Where to Eat in London: Fabrique Swedish Bakery

Fabrique | Swedish Bakery Cafe | Hoxton | Website
– reservations not available –

Who would have thought that one of the best Swedish bakeries in London would be located in the railway arches underneath of Hoxton station? The setting is contemporary, and might seem a little odd, but ultimately adds character to the store. It’s also pretty easy to find – just exit Hoxton station and turn right, within less than a minute you will be gazing at Fabrique’s big red doors, ready for some Fika.

The artisanal bakery is the first outside of Stockholm, making Londoners very lucky indeed. Offering Swedish coffee by Johan & Nyström, and a large selection of buns, flapjacks, brownies, rolls and more you won’t be left lonely for choice. There are only a few tables to sit at, but most customers are on the go, so there’s usually the odd table to hijack with a friend or two. My friend and I visited on a Sunday afternoon around 3pm and whereas there were a few people sat at tables, we found a seat out front and enjoyed a Cardamon Bun and an Earl Grey tea with ease. It might seem odd that I choose a Cardamon Bun rather than Fabrique’s famous Cinnamon Bun, but actually I’d tried the latter before and wanted to try something new instead. Whereas their Cinnamon Buns have earned rave reviews, and I did enjoy mine, I loved the Cardamon Bun even more. I also now go back weekly for their sourdough rye rolls – honestly the best sourdough I’ve ever had. The staff are lovely, very helpful and always up for a chat.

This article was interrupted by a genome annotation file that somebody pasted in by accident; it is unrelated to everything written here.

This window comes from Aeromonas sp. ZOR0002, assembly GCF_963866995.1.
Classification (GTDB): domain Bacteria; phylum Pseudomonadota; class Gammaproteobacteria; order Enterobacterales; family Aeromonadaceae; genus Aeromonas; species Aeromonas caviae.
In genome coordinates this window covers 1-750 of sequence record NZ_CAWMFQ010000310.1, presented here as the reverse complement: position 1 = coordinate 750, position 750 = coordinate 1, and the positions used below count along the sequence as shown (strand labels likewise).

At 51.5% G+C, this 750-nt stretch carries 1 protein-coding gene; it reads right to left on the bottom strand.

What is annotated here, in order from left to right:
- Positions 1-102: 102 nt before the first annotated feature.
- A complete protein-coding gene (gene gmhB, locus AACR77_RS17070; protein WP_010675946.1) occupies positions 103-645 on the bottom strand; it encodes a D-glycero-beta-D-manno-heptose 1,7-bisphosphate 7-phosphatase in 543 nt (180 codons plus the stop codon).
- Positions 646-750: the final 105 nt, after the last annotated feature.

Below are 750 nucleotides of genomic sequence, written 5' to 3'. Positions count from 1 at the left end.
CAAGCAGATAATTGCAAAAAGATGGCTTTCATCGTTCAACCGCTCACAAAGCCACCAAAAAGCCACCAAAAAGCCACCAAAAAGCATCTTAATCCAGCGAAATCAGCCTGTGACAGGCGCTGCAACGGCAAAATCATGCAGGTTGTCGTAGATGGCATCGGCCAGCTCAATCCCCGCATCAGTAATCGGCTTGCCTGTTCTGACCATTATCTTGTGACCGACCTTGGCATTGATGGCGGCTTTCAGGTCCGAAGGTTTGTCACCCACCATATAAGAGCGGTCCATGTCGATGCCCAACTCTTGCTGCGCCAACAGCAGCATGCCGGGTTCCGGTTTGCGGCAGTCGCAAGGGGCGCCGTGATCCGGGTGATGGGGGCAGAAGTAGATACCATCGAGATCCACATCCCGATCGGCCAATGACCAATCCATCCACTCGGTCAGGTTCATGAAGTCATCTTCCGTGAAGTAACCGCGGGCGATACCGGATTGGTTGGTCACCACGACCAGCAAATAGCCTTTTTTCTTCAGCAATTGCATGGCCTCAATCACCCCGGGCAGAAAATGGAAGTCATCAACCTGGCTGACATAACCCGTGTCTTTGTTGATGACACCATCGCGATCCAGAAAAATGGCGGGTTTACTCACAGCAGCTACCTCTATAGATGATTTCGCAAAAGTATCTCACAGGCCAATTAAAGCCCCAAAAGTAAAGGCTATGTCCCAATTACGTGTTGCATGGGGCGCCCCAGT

Fika is open Tuesday-Sunday until 6pm.
You can find out more on their website, here.

 

Guest Post: When Fashion & Culture Clash!

It’s been a while since I featured a guest post and I think this is a great one to come back with!
The lovely Alina is from Germany and blogs at ‘A Panda in Wonderland‘. She is passionate about fashion and travelling, amongst other things. Psst, she’s also currently running a giveaway!

Today she will be sharing with you how she doesn’t give up on her personal style, even when it means loving the fashion of one culture (Japan) that conflicts with her own (Germany).

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When the doors of the arrival gate opens it is not only the cold, rainy weather that welcomes me back to Germany but also the judging gazes that lie upon me.
I’ve been traveling back and forth to Japan since 2008 and the problem of wearing my japanese outfits back home has not gotten any better. In my opinion some countries are either too conservative or too boring to accept something ‘different’ from what they see everyday. Seriously, doesn’t wearing jeans and T-shirts all the time get boring?